Designers Note

DESIGNER’S NOTE
By Owen Boss | Designer

The making of our book: 

The Pumphouse, a  Victorian brick monolith sitting within the Dublin Port landscape appeared outwardly simplistic.  It’s basic exterior belied a deceptive interior.  Inside we would find three rooms of vastly varying scale, size and function that hadn’t been touched in decades, each creating a challenge for the design of our production.  New rooms needed to be constructed to create five individual distinct spaces that would support the characters, narrative and history of the time and events of Q Comapny at the Port.  Each space needed its own identity and individual personality whilst also linking coherently as a whole to support the physical journey the audience would undertake.  The five rooms created were the canteen, the kitchen, the pantry, the stores and the office.  Each constructed with forensic detail through thorough research utilising Dublin Port’s historic experts and archive and the advice of Brenda MAlone of The National Museum of Ireland.  

Within our work it is really important that all details of the design are accurate and convincing to enable a deep immersion into the world of the production.  Our audience are so close to everything within that world that those objects, furniture and spaces have to ring true.  To this end we had an exact replica of the IRA intelligence dossier made by master prop maker Judith Hynes and the three flags that hang from the canteen ceiling are replicas on loan from the National Museum of Ireland.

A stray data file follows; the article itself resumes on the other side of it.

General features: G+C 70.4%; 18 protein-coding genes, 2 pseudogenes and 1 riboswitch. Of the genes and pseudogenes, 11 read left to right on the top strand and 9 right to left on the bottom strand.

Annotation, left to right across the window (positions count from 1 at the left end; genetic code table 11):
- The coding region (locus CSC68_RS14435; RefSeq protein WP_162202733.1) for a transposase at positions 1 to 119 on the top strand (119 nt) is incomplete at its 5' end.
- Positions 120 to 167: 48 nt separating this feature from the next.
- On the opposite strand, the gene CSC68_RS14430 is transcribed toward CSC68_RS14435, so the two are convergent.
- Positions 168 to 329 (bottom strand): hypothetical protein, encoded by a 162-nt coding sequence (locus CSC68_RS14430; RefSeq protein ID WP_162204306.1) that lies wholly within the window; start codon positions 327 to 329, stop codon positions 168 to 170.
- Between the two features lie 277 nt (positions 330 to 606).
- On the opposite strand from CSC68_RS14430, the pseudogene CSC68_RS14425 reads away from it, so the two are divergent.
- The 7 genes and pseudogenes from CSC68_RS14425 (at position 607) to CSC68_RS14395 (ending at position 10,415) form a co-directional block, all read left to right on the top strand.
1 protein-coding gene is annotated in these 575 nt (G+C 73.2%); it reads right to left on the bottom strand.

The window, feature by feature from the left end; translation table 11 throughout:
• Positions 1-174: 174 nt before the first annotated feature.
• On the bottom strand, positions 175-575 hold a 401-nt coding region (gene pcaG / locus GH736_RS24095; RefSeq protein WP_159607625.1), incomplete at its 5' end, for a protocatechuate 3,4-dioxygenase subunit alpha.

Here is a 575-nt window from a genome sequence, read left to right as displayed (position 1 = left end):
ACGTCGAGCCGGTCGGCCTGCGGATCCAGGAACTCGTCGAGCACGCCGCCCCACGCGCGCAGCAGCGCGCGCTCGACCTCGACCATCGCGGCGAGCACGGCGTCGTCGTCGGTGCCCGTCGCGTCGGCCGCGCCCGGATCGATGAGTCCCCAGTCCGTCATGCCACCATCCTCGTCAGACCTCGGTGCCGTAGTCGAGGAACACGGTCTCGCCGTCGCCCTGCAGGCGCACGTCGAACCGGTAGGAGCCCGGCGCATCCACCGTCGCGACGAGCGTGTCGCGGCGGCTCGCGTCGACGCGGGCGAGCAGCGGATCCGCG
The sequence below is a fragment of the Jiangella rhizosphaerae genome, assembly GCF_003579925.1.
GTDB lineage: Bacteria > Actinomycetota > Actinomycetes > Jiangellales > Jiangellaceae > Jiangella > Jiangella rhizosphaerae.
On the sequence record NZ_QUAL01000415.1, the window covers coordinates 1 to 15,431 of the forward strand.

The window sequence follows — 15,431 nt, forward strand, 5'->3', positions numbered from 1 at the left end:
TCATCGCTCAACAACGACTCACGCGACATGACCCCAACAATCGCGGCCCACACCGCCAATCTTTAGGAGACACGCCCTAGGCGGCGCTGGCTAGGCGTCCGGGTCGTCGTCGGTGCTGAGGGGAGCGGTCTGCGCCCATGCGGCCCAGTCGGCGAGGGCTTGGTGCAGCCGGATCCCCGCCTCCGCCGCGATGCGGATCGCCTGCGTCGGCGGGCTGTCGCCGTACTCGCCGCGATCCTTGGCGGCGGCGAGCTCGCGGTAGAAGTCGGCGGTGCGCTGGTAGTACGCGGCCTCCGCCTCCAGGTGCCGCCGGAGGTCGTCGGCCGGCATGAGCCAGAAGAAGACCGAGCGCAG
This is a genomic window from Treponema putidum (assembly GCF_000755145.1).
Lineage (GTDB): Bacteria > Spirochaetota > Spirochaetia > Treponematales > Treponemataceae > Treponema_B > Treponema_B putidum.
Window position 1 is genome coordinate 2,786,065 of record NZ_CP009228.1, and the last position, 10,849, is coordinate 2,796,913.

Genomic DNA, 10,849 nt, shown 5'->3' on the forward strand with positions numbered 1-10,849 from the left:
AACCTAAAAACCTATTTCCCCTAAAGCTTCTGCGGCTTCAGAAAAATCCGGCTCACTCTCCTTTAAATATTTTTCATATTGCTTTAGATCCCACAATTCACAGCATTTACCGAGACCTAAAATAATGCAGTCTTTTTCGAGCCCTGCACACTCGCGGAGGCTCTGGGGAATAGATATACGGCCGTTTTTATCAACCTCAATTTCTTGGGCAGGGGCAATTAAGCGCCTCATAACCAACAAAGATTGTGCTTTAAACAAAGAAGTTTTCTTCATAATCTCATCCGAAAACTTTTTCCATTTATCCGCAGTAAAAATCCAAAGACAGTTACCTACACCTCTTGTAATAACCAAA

The journey we constructed traverses from the high-vaulted spacious canteen into the smaller kitchen space, then into the cluttered claustrophobic dark space of the pantry and back out again into the darkness of the stores and the quiet of the office (or a combination of those).  Tables are danced on, double lives are glimpsed through hatches and people emerge from the darkness.  Low hanging lights create pools of illumination as people and objects seem to emerge from the darkness like a Rembrandt painting.  The surrounding shadows are used to create a claustraphobic, high-stakes, paranoid space where anyone can emerge from the darkness and very often do.  The building provided the potential of a highly charged space that made possible the summoning of the memories of these very real people and stories.  

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